What should you do after an auto accident? You can find a variety of lists on what to do next. However, not everything on this list is necessary, and there are actions that are more important than others. Here are the top things to do after an accident.
If you’re in an accident, the first thing you need to do is stop. Don’t check to see if the other person is OK, wave and drive off. That is technically a crime. Stop. Get out. Be certain of what has happened. If you’re in a dangerous situation like a riot, try to pull into a gas station or other location out of the way but don’t leave the scene altogether.
Assess the Situation
Assess the other person and the condition of any passengers. Does anyone have urgent medical needs? If so, call for an ambulance. Is the car at risk of catching fire? Remove anyone from the vehicle. Is your vehicle or theirs in the way of oncoming traffic? Try to move it out of the way so you don’t end up contributing to additional accidents.
Now you can start assessing the entire situation. Inspect your car and take pictures. Try to take pictures of the other vehicles and individuals involved, too. This prevents someone from further damaging their vehicle and then suing you for a new car. Ask for the contact information of witnesses. Consider taking photos of crowds and vehicles stopped around you, because this information may be useful.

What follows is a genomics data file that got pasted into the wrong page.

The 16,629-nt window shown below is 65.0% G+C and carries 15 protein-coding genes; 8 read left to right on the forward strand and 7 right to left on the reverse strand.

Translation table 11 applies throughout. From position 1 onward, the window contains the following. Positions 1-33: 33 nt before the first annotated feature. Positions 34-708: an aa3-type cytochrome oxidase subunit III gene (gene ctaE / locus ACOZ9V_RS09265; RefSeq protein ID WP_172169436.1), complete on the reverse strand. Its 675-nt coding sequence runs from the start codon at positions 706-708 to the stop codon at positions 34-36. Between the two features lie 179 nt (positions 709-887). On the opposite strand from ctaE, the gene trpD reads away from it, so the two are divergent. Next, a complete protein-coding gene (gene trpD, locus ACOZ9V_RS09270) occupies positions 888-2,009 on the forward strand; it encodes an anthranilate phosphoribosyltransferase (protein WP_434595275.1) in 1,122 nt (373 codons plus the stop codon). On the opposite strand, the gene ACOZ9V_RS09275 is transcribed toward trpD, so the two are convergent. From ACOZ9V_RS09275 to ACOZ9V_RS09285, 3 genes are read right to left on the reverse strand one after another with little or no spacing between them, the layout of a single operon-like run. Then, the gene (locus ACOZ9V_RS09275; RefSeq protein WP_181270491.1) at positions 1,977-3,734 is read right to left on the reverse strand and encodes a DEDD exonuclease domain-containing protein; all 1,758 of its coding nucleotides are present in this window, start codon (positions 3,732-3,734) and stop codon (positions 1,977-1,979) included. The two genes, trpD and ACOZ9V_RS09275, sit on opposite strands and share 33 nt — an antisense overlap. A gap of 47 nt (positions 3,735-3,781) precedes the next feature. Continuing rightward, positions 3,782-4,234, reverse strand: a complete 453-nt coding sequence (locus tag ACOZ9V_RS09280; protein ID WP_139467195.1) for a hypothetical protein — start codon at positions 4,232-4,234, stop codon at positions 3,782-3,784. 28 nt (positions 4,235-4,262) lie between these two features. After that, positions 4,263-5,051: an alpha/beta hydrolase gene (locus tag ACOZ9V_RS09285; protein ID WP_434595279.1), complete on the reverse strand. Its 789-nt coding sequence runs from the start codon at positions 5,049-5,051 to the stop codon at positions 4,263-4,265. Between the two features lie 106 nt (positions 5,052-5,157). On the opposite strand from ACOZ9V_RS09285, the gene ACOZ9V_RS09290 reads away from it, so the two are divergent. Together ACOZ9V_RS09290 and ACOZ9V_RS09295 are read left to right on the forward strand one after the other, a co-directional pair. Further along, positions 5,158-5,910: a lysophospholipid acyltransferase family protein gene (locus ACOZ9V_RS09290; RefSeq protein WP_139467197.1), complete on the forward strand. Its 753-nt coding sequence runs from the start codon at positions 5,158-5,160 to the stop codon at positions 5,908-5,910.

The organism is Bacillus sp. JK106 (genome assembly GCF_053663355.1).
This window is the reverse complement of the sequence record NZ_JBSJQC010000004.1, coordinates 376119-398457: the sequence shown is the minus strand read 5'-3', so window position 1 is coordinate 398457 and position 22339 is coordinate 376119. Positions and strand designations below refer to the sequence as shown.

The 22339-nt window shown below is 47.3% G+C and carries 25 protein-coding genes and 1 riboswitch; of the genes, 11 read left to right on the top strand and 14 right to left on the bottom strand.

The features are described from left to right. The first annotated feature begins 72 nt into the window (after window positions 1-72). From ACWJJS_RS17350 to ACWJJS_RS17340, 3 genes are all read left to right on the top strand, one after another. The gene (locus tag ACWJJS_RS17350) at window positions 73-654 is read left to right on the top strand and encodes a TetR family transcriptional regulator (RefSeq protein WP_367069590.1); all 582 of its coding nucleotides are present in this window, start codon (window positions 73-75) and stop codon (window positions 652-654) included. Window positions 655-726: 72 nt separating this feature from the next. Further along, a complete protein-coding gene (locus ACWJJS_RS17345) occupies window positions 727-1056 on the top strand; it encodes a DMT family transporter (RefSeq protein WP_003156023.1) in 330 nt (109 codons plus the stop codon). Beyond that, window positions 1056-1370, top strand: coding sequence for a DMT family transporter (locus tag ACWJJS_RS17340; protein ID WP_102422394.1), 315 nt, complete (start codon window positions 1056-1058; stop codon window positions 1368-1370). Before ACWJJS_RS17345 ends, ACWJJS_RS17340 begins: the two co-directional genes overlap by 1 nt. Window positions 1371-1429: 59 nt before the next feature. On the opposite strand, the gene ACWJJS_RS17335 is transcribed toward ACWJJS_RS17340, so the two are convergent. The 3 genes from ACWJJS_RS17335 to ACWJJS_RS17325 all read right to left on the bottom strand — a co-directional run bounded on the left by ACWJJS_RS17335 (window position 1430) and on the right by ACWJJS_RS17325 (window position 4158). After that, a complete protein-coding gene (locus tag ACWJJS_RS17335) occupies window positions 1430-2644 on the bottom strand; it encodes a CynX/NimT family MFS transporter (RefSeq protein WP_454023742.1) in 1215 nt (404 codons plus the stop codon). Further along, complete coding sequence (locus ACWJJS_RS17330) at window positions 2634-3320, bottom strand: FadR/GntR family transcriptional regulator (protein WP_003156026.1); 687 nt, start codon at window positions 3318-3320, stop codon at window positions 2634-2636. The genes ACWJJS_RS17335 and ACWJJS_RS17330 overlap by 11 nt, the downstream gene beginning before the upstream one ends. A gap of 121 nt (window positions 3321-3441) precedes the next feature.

Exchange Insurance Information
We recommend documenting the situation, especially by taking pictures, before you exchange information. This is because many people will drive off as soon as they’ve given you their insurance information, and that information may not be accurate. It also prevents them from leaving the scene until you’ve gathered information that helps verify their identity, such as when someone is driving someone else’s car.
Call the Police
Call the police so that a formal police report is filed regarding the incident. We actually recommend this after exchanging insurance information, because some people may try to avoid the police. This may be because they’re driving drunk, with expired tags or have an outstanding warrant. The only exception to this is if you call 911 to get an ambulance and other first responders to someone who is severely injured. You should get a medical evaluation done as soon as possible even if you’re not obviously injured, but that can generally wait until the next day.
Contact Your Insurance Company
Talk to your auto insurance company when you have the opportunity. Note that a claims adjuster is not nearly as important to your case as an impartial police report would be. Furthermore, the insurance company will want to know the police report number, so waiting until after you’ve had the police come out will save you additional work later.
Do not accept an insurance settlement from your insurance company or theirs until you’ve talked to an attorney. You don’t want to accept a payout that prevents you from getting full compensation for lost wages, car repairs and medical bills because you didn’t know how to properly account for them.